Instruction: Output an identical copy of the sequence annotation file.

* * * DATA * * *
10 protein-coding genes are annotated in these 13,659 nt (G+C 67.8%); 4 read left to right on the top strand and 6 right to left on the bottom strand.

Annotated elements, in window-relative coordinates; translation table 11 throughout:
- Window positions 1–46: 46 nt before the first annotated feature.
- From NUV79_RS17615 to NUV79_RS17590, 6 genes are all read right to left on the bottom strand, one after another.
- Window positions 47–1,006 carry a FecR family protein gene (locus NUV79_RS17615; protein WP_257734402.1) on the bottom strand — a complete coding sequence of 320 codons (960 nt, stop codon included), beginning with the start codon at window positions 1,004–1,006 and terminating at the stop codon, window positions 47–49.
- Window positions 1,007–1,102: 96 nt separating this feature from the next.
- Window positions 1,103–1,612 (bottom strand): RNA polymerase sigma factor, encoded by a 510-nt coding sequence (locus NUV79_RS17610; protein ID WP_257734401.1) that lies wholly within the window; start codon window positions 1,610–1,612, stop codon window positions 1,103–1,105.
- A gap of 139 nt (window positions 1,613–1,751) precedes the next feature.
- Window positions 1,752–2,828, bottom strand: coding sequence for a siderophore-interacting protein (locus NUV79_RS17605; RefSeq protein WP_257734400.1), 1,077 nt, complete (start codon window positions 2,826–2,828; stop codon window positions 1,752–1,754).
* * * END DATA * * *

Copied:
10 protein-coding genes are annotated in these 13,659 nt (G+C 67.8%); 4 read left to right on the top strand and 6 right to left on the bottom strand.

Annotated elements, in window-relative coordinates; translation table 11 throughout:
- Window positions 1–46: 46 nt before the first annotated feature.
- From NUV79_RS17615 to NUV79_RS17590, 6 genes are all read right to left on the bottom strand, one after another.
- Window positions 47–1,006 carry a FecR family protein gene (locus NUV79_RS17615; protein WP_257734402.1) on the bottom strand — a complete coding sequence of 320 codons (960 nt, stop codon included), beginning with the start codon at window positions 1,004–1,006 and terminating at the stop codon, window positions 47–49.
- Window positions 1,007–1,102: 96 nt separating this feature from the next.
- Window positions 1,103–1,612 (bottom strand): RNA polymerase sigma factor, encoded by a 510-nt coding sequence (locus NUV79_RS17610; protein ID WP_257734401.1) that lies wholly within the window; start codon window positions 1,610–1,612, stop codon window positions 1,103–1,105.
- A gap of 139 nt (window positions 1,613–1,751) precedes the next feature.
- Window positions 1,752–2,828, bottom strand: coding sequence for a siderophore-interacting protein (locus NUV79_RS17605; RefSeq protein WP_257734400.1), 1,077 nt, complete (start codon window positions 2,826–2,828; stop codon window positions 1,752–1,754).